Google+ Followers

Sunday, May 15, 2011

Mud Pots

Last summer I wrote a blog about the wasps that gather on a patch of fennel near my home. Click here to read it. 

One of the most interesting wasps was a mud-dauber in the family Eumenes. The mud wasps build elegant little pots out of mud. Click here to see a You-tube video of a mud pot being made -- it's cool. 

I am revisiting this because I recently found some empty pots on the wall of a building in southern New Jersey, near Atlantic City. Just two empty pots and no sign of the builder.



What I didn't mention in last summer's blog is why the wasps make mud pots. The pots are nurseries. Tiny somewhat gruesome little nurseries. A mother wasp captures an unfortunate insect -- a caterpillar, cricket, or spider depending on what species of wasp is shopping. She deposits the paralyzed thing in a fresh mud pot, lays an egg on it, and seals it. When the wasp egg hatches, a fresh meal is waiting and will serve throughout the wasp's early development. Talk about your inherently cruel nature!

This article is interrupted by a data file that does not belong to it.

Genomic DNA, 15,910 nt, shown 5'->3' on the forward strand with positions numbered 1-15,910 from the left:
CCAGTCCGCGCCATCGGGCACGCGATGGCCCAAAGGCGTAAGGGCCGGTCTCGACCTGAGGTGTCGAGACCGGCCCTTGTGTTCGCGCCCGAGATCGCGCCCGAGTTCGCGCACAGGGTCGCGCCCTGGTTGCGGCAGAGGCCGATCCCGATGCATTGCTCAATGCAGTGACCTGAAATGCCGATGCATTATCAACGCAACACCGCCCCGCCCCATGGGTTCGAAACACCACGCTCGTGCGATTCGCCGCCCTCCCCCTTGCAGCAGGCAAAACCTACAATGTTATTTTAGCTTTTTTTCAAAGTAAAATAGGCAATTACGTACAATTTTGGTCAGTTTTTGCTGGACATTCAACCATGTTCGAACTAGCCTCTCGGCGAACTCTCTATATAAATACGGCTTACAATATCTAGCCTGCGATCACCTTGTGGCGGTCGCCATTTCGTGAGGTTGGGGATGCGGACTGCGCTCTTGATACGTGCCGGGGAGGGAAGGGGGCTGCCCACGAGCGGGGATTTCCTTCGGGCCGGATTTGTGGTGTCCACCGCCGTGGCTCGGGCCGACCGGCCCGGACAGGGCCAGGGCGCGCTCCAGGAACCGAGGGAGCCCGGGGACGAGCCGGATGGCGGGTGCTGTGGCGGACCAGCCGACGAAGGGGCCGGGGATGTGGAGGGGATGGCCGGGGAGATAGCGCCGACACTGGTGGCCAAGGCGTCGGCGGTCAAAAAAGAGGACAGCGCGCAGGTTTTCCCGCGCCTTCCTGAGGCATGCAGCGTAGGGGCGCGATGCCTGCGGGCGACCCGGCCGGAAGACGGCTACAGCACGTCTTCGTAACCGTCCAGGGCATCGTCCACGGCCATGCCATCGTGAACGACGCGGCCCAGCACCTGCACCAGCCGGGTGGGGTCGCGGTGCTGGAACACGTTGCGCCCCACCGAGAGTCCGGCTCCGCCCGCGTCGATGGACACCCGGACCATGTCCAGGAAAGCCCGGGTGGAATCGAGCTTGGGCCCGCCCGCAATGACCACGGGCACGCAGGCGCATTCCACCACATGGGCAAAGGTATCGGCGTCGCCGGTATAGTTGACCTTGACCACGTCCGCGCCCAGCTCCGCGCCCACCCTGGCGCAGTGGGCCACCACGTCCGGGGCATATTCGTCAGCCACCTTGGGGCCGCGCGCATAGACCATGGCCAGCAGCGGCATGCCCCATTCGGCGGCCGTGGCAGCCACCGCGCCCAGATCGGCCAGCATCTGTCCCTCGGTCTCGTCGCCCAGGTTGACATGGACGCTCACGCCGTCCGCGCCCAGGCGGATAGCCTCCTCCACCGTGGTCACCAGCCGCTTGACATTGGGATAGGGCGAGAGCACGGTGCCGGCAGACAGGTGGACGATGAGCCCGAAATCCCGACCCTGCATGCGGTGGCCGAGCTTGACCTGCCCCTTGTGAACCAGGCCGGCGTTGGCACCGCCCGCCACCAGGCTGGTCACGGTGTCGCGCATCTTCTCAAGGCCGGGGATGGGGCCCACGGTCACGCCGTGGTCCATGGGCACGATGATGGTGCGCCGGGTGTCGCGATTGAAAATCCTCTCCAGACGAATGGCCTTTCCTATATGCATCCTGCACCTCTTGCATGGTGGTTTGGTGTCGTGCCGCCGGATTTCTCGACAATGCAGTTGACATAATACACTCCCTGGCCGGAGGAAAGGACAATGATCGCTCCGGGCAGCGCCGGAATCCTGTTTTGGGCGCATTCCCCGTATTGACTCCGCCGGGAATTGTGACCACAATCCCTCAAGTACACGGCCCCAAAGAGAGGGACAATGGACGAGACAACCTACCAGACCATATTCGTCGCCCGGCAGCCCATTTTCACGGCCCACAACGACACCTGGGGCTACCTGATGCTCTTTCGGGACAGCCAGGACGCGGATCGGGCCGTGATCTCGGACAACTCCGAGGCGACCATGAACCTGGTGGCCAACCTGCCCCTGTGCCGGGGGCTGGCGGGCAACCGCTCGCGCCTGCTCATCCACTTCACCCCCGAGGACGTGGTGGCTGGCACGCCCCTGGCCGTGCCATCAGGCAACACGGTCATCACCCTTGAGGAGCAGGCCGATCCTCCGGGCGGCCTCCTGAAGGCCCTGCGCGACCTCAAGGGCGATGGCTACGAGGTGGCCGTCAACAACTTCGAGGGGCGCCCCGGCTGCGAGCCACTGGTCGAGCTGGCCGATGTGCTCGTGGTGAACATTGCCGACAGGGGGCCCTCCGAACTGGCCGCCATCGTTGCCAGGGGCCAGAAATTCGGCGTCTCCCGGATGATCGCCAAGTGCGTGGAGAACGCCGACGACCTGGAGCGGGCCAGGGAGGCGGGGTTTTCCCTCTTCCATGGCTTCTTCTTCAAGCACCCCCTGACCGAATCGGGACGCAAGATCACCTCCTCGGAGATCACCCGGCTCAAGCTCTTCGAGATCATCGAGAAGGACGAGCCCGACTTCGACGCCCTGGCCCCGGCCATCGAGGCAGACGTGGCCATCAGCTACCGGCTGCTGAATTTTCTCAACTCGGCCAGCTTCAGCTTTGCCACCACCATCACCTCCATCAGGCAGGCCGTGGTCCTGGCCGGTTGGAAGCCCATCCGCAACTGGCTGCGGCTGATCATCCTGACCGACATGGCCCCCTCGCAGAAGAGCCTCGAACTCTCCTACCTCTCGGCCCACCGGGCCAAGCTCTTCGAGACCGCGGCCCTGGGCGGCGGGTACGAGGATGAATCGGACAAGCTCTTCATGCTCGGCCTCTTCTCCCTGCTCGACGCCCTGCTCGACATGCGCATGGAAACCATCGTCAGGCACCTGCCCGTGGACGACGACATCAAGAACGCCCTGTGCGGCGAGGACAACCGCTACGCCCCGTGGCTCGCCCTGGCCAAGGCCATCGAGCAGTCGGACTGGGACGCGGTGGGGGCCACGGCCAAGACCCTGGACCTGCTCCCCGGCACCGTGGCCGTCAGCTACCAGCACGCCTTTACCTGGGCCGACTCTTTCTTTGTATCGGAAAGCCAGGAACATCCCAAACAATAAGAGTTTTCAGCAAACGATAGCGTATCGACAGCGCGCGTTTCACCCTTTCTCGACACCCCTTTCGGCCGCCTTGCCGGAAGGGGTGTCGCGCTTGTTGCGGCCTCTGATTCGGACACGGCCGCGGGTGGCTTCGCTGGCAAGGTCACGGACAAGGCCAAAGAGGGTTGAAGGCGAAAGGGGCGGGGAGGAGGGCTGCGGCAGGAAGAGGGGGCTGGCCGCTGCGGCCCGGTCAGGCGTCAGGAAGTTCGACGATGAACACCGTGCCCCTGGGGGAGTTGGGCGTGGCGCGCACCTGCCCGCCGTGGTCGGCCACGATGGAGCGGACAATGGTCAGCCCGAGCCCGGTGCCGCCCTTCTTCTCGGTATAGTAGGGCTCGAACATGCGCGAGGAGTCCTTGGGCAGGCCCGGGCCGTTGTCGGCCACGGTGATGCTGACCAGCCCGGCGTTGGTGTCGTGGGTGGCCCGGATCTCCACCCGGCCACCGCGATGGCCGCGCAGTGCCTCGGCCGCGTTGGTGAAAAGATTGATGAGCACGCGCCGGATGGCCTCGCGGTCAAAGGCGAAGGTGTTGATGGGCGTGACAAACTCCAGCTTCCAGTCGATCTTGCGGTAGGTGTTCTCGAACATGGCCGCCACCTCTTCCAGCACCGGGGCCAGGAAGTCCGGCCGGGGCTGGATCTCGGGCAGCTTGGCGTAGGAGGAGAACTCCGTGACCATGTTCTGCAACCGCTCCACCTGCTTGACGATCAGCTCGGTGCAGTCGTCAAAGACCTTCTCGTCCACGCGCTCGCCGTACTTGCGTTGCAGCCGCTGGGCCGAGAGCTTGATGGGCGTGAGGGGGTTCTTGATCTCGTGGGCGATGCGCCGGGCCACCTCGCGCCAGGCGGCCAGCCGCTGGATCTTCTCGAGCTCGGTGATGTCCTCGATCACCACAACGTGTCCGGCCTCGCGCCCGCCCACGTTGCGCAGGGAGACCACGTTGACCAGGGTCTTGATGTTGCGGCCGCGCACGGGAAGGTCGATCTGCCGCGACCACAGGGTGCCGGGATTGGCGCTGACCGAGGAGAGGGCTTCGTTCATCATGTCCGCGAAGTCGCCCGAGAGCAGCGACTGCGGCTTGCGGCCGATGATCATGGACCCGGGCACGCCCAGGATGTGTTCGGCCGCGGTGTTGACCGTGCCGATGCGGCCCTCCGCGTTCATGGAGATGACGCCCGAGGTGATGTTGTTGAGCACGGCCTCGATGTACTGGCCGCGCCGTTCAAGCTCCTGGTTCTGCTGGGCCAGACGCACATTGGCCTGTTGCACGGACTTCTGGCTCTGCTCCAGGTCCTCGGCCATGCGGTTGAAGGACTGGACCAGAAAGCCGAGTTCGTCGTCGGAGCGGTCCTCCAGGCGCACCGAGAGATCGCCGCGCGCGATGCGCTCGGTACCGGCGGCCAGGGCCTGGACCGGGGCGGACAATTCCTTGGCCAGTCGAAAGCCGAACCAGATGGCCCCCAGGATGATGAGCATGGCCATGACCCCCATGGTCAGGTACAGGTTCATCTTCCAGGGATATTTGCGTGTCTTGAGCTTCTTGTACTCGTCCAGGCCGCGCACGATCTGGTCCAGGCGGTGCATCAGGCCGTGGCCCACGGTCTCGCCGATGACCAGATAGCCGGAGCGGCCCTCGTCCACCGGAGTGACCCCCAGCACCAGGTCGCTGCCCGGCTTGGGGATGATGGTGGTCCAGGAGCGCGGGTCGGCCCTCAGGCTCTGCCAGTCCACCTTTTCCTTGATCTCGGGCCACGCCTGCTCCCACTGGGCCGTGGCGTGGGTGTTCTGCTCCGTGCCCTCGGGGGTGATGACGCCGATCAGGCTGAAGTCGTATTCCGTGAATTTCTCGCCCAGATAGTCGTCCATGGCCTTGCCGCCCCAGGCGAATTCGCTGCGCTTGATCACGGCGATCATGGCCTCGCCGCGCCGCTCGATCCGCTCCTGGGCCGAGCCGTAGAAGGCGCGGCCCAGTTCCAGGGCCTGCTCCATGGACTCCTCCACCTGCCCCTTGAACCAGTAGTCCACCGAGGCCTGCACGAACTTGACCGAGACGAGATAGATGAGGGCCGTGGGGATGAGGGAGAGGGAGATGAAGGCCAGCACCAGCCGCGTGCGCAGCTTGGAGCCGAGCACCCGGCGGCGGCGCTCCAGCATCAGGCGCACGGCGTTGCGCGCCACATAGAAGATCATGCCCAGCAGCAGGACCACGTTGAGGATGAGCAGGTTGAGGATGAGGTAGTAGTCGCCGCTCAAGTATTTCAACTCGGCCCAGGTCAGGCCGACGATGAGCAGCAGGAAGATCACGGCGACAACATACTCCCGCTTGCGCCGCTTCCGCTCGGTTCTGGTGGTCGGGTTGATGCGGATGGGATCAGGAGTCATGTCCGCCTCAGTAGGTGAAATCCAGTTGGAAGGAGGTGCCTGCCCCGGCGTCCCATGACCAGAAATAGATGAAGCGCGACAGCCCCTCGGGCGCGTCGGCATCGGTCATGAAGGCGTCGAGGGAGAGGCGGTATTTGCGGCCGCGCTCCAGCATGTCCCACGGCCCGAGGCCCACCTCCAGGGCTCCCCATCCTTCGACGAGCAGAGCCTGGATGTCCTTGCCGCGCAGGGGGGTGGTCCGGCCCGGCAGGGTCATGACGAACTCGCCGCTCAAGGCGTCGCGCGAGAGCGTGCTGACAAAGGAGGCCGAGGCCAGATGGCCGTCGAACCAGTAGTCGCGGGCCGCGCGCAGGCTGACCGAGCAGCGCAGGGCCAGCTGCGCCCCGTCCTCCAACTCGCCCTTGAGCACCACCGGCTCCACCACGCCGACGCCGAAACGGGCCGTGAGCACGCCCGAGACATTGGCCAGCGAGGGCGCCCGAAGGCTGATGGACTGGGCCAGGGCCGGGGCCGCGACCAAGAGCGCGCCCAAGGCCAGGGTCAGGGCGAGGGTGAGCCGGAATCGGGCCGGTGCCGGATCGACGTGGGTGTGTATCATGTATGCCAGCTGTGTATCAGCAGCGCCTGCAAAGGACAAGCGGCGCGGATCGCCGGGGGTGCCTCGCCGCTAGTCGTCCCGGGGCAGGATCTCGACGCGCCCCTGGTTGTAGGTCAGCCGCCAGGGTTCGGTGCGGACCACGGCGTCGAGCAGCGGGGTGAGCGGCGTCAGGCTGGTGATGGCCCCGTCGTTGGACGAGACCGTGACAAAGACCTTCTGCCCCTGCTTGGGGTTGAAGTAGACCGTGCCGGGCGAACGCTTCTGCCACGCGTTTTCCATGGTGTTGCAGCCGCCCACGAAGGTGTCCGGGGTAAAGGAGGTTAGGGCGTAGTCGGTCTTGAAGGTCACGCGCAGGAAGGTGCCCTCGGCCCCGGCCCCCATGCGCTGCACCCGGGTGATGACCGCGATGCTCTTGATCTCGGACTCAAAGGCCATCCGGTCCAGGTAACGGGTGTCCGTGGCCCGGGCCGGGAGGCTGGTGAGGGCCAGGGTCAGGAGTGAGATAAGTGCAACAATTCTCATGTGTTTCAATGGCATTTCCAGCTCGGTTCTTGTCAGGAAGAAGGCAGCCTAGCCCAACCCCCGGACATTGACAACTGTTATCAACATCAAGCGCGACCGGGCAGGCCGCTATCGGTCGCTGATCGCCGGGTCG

It makes me think of Tennyson, of  "nature, red in tooth and claw..."

        From In Memoriam A.H.H., by Alfred Tennyson       

Are God and Nature then at strife,
That Nature lends such evil dreams?
So careful of the type she seems,
So careless of the single life;
That I, considering everywhere
Her secret meaning in her deeds,
And finding that of fifty seeds
She often brings but one to bear


There is more information about urban and suburban birds in my book, Field Guide to Urban Wildlife, published by Stackpole Books. It's available now from Amazon.com, Barneandnoble.com, and Stackpolebooks.com -- links are on the right of the page.  

2 comments:

  1. My 4 yr old and I found two mud pots on a gardenia bush in our front yard a couple of days ago. We were doing some online research to figure out what they were when we came across your blog, which was very helpful. Now she isn't sure whether we should "keep them" or not as she doesn't want wasps buzzing around. I told her we'd watch them and see what happens. The weird thing is that I have never noticed them anywhere else. Thanks for the info! Jill (Little Rock, AR)

    ReplyDelete
    Replies
    1. It's really exciting to find them, isn't it? I bet now that you have noticed them you will find more. Best, Julie

      Delete